There are two more sentence types that you are now ready to learn. As their names suggest, they are a bit more complicated than the first two. However, they also make your writing sound more complicated, so learning how to use them is well worth it. You should demonstrate and understanding of basic parts of speech, phrases and clauses, and simple and compound sentences before completing this lesson.
Complex Sentence: A complex sentence consists of ONE independent clause (shown in italics) and ONE OR MORE dependent clauses (shown bold). They can come in any order in the sentence.
After I saw the movie, I went home.
The example above has the DC come first, so a comma must come right after it.
I get nervous when the doctor calls my name while I am sitting in the waiting room. (1 independent clause, 2 dependent clauses.)
The example above has and Independent clause come first, so there are no commas needed in the rest of a sentence. Notice how it has two DCs, but since it only has one other IC, it still counts as a complex sentence.
Notice below how you need to add a comma if you put the dependent clause first.
When the doctor calls my name while I am sitting in the waiting room, I get nervous.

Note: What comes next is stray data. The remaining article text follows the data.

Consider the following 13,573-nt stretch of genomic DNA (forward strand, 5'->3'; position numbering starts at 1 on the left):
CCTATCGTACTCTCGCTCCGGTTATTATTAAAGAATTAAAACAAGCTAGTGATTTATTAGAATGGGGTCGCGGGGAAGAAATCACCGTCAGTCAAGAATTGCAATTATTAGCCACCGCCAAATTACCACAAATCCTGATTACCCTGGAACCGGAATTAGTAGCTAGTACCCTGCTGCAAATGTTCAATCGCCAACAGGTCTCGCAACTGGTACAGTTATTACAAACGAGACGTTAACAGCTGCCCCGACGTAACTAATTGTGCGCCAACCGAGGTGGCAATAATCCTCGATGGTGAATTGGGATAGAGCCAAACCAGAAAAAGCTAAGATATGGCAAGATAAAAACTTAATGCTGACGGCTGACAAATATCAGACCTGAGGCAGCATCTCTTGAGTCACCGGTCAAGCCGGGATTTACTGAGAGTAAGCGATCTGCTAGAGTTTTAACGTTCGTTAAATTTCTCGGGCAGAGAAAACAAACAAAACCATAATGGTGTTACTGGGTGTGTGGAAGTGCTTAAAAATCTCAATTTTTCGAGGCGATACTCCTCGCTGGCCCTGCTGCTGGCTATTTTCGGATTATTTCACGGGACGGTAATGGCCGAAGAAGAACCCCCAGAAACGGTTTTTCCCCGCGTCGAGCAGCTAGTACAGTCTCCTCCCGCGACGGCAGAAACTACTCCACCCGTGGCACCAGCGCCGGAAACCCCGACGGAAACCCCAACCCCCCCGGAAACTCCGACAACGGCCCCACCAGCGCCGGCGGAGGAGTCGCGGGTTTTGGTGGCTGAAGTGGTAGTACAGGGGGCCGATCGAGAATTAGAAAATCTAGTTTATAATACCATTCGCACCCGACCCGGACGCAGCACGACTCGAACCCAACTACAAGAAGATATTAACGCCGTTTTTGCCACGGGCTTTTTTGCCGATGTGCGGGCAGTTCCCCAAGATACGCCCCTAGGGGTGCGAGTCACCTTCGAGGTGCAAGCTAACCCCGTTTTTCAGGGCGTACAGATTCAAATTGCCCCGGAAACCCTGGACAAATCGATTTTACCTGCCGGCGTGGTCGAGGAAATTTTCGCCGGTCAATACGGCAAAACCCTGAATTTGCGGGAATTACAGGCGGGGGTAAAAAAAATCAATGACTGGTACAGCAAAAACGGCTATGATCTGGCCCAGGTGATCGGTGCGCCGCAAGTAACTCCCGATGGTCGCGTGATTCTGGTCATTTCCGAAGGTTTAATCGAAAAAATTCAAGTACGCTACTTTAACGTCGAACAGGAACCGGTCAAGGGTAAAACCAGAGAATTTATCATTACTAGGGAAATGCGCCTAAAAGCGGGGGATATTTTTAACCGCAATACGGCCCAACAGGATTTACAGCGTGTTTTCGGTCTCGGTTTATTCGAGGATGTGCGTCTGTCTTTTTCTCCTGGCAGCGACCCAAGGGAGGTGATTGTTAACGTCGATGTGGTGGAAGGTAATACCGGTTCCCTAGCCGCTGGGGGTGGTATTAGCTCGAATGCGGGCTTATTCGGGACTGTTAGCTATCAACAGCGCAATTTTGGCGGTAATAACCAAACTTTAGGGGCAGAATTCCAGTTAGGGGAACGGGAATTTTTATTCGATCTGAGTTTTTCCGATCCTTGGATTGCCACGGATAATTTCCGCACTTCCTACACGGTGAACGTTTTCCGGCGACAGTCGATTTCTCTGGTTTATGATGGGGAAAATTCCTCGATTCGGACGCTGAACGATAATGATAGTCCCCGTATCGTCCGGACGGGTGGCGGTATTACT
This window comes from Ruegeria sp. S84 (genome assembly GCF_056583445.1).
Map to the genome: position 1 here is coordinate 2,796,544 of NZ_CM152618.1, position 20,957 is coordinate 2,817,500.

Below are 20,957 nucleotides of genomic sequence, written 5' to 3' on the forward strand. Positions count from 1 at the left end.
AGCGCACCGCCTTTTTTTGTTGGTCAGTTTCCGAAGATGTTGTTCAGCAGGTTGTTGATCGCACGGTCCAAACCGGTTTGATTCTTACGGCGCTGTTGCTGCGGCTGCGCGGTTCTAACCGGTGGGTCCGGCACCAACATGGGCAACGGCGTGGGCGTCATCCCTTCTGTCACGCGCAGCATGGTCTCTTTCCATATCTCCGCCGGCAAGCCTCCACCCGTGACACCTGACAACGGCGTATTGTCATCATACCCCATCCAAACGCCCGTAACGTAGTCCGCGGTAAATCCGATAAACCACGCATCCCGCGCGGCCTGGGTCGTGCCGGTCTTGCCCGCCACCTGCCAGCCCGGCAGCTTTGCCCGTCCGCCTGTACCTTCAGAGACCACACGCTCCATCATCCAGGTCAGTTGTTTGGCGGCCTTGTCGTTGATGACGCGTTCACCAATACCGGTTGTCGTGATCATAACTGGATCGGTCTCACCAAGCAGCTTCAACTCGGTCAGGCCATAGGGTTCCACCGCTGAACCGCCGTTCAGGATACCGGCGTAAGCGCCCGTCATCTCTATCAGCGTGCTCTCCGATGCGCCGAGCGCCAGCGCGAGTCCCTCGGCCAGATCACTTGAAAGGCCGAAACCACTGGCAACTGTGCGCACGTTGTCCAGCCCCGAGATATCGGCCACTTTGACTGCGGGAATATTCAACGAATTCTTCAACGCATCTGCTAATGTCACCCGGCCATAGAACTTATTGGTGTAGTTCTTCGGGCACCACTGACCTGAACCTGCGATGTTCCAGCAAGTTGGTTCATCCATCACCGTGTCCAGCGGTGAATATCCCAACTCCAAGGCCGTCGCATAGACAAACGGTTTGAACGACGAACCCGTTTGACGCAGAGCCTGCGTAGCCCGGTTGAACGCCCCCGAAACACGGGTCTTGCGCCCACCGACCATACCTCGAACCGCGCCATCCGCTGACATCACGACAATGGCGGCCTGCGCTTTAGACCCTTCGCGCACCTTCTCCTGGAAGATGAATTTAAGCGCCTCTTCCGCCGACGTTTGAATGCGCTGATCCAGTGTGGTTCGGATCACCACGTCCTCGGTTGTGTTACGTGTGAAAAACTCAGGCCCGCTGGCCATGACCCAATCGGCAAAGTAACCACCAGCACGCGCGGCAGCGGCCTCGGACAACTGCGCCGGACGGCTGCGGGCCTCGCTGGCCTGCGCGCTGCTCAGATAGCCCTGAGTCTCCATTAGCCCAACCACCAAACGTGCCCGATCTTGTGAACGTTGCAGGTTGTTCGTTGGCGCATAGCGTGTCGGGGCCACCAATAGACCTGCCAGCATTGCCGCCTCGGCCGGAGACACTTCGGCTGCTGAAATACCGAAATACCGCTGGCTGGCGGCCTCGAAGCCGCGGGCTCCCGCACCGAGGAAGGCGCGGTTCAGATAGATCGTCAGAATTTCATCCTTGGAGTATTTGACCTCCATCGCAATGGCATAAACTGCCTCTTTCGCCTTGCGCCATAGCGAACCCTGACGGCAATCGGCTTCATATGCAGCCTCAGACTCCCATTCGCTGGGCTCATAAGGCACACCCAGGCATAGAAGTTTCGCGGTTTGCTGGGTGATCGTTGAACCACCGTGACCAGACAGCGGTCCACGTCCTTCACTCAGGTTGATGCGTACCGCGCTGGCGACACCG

A compound-complex sentence consists of TWO OR MORE independent clauses (shown in italics) and ONE ORE MORE dependent clauses (shown in bold). They can come in any order in the sentence.
I complimented Joe when he finished the job, and he seemed pleased.
Notice how neither of the ICs has a subordinating conjunction like ‘when’ that makes you need more information. However, the bold section is a dependent clause because the "when" makes you need more information.
After the family ate dinner, they went to play ping-pong, and they all had a really good time.
Here the Dependent Clause comes first, so you need a comma after it. There also has to be a comma before the "and" because what follows the "and" is a complete sentence.
© kmcelliott 2008